• It’s the birth date of Cornelia Meigs (1884–1973), Invincible Louisa, Swift Rivers; Jim Kjelgaard (1910–1959), Big Red; and Elizabeth Yates (1905–2001), Amos Fortune, Free Man.
  • In 1768 the first edition of Encyclopædia Britannica is published. Read the Encyclopedia Brown series by Donald Sobol.
  • Thomas Edison creates the first human voice recording—“Mary had a little lamb”—in 1877. Read Mary Had a Little Lamb by Sarah Hale, illustrated by Tomie dePaola.
  • It’s Mitten Tree Day. Read The Mitten Tree by Candace Christiansen, illustrated by Elaine Greenstein, and A Mountain of Mittens by Lynn Plourde, illustrated by Mitch Vane.

The celebration of Hanukkah, which takes place this year from December 1–9, has generated a number of fine books for children. Today I’d like to look at two picture books that I particularly admire, one classic and one newer title. Trina Schart Hyman won a Caldecott Honor for her spirited artwork in Hershel and the Hanukkah Goblins, but I particularly love the sly humor of Eric Kimmel’s text for the book. On the first night of Hanukkah, Hershel of Ostropol arrives in a village, silent and dark, where inhabitants are afraid to celebrate the holiday because of the goblins who live in the synagogue. So Hershel heads there with a purpose and mission. “If I can’t outwit a few goblins, then my name isn’t Hershel of Ostropol.” And outwit them he does, each night of the holiday. One particularly ghastly red goblin gets taken to the cleaners by Hershel on the dreidel, although admittedly Hershel stacks the odds in his own favor.

Hershel remains so cool and confident, and the goblins so clueless, that readers never doubt the outcome: Finally, a lighted menorah with nine gleaming candles stands on the hillside, as the whole village celebrates the holiday. In a footnote Kimmel provides information about Hanukkah, and the dreidel. The interplay between text and art, the vigor and exuberance of Trina Schart Hyman’s drawings, and the well-written text make this book a perfect read-aloud for both the classroom and family.

Stephen Krensky’s Hanukkah at Valley Forge provides a more somber text, based on an incident from history. General George Washington actually heard about Hanukkah for the first time from a Polish soldier fighting with him at Valley Forge. Krensky imagines what the conversation might have been like—and compares the Jewish fight for freedom with the American struggle against the British. Greg Harlin has taken this text, filled with history and background about Hanukkah, and made panoramic spreads that feature both the American Revolution and the struggles of the Israelites. In an endnote, Krensky gives his sources for the incident that inspired the book. Published in 2006 and winner of the Sydney Taylor Book Award from the Jewish Library Association, Hanukkah at Valley Forge reminds us that creative writers can still find new ways of looking at the holiday.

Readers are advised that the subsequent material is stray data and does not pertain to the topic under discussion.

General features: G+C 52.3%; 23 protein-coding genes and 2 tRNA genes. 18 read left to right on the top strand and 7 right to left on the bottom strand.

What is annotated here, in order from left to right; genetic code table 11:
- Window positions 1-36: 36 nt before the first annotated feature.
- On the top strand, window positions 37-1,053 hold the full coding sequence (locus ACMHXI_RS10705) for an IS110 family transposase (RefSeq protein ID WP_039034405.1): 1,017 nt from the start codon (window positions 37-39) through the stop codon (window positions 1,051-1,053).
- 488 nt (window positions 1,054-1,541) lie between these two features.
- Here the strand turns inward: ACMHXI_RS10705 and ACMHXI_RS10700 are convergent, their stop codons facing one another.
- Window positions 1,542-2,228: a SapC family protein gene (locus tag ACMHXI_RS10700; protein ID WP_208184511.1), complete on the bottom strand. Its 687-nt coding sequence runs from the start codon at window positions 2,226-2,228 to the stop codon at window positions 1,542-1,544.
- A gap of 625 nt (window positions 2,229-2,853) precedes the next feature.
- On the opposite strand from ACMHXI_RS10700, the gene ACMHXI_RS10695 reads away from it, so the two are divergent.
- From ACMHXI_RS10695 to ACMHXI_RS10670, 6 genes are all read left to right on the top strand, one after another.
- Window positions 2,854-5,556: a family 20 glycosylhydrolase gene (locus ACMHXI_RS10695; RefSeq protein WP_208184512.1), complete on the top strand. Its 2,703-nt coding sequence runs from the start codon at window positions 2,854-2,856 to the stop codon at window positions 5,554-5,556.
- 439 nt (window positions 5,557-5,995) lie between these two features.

Even those unfamiliar with Hanukkah will want to pick up these two gems to gain a greater appreciation for the traditions—not to mention American history. And for those who do celebrate the holiday: Happy Hanukkah!

Here’s a page from Hershel and the Hanukkah Goblins:


Originally posted December 6, 2010. Updated for .

Tags: Award Winning, Caldecott, Hanukkah, History, Holidays, Revolutionary War


  1. Joyce Ray says:

    Hershel and the Hanukkah Goblins is my favorite Hanukkah tale, Anita. It’s a great choice. On another level, Hershel’s certainty that he can outwit the goblins encourages small children to overcome the fears of their imagination. Eric Kimmel is a master storyteller.

    Krensky’s book sounds unique. The conversation referred to between Washington and his soldier reminds me that as a nation, our understanding of other faith traditions has been a process and one that still continues. Maybe it doesn’t come across that way in the story. I’m going to have a look.

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